Not sure where in the world you are but I'm going to a workshop in Feb in Warwickshire which is all bout gaining confidence when riding. (I don;t even own a horse as I'm a bit of a chicken altho hoping to resolve that in the spring) Anyway, if you wnat the details, let me know.

Ro :)
 

kirstie

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Dec 6, 2005
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Awwwwww poor you i was in the same boat and kinda stilll am i fell of my horse 3 weeks ago in a forest and had to be taken to hospital i was o.k so i thought i would ride 3 days later and she was fantastic well she (galloped of, bucked) but thats the usual. However, she went out of work because of a lump of her head whichh turns out to not be lump :eek: i got on her today to find i was a nervous wreck i couldn't stop shaking and felt tense which is apparently was good for me or the horse i felt better after a while i was only in the paddock so it wasn't that bad. I felt brave enough to go up the rode :rolleyes: and she was naughty side stepping but my nerves disappeared and al i did was concentrate on getting her home. i got her out again and she was being naughty on the road so i took her into the grass paddock and she just cantered around and around:D i think that's all she needed.

What made my confidence go up was going on really good ploddy type horses and when i got scared i just kept at a walk until i felt comfortable in trot and i also thought of happy feelings like the day i bought her. Good luck i still get nervous but not as much.
 
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pedantic

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Sorry to hear of your confidence issue.
I think anyone who is honest will admit to nerves, I had to go through feeling physically sick when driving to the stables for a while when getting back on and riding ginger nobhead after my accident, I have had to adapt my riding to suit my capabilities to my particular animal, I only canter and jump in the school, hacking (at the moment) consists of varied riding night or day, countryside, alleyways busy roads, canal paths ect, but all at walk and trot, the lady who owns our yard only walks and trots with her horse because he can be a bit of a lad and she has been horseing it for over 30 years, dont let others push you past what you are comfy with, it's your kneck not theirs, take it bit at a time and at your own pace, we all ride for enjoyment so it shouldn't be traumatic, if you only hack out at a walk for 6 months or more and enjoy it so what, it's your kneck your horse your money, dont be too hard on yourself :) and keep at it, it will get better.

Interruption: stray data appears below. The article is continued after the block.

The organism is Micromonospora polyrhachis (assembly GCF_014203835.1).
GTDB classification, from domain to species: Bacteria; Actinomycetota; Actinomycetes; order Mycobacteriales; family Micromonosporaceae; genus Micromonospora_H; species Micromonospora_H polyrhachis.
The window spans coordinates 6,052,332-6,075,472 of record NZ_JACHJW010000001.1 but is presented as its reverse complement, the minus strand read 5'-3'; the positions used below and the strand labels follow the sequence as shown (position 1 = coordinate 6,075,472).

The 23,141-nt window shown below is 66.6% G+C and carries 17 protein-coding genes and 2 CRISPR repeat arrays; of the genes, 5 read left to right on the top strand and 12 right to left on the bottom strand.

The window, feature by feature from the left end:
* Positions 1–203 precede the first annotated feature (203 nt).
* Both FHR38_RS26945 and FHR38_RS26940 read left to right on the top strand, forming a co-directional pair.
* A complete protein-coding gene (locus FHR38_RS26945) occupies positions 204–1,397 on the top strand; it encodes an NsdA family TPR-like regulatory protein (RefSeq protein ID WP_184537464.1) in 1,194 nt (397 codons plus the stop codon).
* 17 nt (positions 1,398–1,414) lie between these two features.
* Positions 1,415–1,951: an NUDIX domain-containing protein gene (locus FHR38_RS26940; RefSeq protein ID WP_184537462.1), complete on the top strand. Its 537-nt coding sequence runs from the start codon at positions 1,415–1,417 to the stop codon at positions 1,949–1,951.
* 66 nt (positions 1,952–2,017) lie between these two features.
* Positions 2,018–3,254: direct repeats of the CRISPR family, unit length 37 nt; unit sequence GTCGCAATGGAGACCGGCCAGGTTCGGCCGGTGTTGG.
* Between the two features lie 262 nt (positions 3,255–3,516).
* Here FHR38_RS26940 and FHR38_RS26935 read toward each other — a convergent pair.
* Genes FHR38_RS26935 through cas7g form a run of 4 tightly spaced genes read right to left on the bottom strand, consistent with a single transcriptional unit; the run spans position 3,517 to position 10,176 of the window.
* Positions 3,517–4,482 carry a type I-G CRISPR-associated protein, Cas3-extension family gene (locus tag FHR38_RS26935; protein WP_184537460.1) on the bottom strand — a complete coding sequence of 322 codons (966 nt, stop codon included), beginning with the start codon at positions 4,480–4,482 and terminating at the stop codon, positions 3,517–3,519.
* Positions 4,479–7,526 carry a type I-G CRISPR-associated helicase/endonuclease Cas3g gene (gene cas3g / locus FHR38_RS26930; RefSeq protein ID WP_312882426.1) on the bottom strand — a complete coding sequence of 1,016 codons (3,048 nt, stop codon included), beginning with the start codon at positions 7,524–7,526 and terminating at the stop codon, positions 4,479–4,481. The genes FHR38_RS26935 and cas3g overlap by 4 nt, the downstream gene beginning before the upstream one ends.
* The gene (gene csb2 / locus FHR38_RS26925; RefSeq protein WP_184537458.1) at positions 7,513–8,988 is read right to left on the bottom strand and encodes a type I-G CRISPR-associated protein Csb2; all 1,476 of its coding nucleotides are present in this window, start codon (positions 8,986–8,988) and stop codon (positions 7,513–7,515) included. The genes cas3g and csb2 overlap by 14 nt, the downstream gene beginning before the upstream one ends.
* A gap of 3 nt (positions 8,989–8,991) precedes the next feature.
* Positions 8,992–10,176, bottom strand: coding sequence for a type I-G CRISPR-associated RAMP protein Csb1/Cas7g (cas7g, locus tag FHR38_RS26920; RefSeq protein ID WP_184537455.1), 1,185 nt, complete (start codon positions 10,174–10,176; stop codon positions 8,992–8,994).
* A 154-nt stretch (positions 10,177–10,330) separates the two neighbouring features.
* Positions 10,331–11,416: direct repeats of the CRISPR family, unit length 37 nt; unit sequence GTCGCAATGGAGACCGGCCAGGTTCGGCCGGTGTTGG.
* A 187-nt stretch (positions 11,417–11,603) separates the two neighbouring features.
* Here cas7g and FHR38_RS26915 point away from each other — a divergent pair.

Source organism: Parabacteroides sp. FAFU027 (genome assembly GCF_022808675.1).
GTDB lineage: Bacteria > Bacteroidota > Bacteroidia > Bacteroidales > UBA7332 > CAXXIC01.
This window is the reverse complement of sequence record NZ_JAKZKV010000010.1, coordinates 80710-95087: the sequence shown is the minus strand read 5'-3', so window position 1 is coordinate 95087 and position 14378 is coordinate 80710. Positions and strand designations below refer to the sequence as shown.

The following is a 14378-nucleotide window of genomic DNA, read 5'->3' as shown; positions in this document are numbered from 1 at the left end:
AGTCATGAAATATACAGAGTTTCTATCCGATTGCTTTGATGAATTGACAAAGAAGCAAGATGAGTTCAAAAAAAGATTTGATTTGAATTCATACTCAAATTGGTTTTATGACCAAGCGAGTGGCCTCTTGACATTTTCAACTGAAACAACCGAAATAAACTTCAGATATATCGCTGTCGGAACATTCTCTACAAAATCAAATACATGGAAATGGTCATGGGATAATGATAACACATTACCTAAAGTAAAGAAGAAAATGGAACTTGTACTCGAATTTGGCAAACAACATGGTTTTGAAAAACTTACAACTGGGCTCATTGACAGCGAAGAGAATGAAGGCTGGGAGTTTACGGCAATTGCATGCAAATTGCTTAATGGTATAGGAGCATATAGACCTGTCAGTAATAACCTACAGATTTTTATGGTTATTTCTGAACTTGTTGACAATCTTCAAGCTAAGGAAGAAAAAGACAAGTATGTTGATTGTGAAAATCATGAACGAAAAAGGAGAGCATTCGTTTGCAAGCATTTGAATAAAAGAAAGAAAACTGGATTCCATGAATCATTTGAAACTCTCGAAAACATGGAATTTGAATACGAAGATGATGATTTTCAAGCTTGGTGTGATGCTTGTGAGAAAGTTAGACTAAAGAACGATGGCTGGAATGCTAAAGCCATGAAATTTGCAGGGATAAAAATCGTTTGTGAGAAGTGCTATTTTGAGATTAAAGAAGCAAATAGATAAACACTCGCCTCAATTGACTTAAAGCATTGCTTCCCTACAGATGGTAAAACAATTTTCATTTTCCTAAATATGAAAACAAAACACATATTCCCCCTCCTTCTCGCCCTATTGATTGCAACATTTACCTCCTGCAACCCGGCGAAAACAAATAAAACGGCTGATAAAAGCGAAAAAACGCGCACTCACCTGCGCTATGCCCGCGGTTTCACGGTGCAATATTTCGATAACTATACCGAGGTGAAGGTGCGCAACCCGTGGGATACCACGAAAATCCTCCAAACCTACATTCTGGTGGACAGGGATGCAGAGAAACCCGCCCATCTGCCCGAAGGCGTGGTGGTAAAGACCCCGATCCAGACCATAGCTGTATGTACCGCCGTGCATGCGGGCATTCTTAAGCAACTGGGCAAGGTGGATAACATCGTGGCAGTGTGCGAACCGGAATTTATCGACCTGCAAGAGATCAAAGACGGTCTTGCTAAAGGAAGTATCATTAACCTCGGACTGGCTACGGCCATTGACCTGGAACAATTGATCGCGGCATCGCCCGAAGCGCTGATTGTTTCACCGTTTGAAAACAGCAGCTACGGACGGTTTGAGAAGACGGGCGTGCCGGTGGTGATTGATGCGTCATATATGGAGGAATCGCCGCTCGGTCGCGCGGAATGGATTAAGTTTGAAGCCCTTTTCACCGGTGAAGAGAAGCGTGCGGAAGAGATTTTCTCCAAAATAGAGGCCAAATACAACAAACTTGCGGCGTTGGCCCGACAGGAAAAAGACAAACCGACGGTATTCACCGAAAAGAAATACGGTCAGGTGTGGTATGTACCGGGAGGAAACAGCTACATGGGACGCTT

One of my riding friends called me "an urban rider" a few days ago :D
 

Levigal

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Dec 30, 2005
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nerves

I feel for you and I understand the fear. When I bought my first horse a couple of weeks ago at age 40, I really did not imagine I would have any fear. After all, I rode a lot when I was younger in the mountains and on some fairly untrained horses. But, once I got my horse Levi home and spent my first day with him, I was nervous and anxious. I was so mad at myself because I felt my nervousness was rubbing off on Levi. But, despite the deep breathing and efforts to calm myself, I remained nervous. The horse didn't do anything to make me nervous really; I got that way all on my own.

Then, I worsened the situation by riding Levi in a creaky indoor arena alone. No other riders were there. The wind was howling outside, making the arena roof creak, bang, and moan. Levi was all wound up, and I actually got off of him in fear. Not good.

Since then, I've had a really good day riding him in the same areana. But, my fear is still there, lingering. I don't ride him now without someone else present and that does help.
 
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Hey,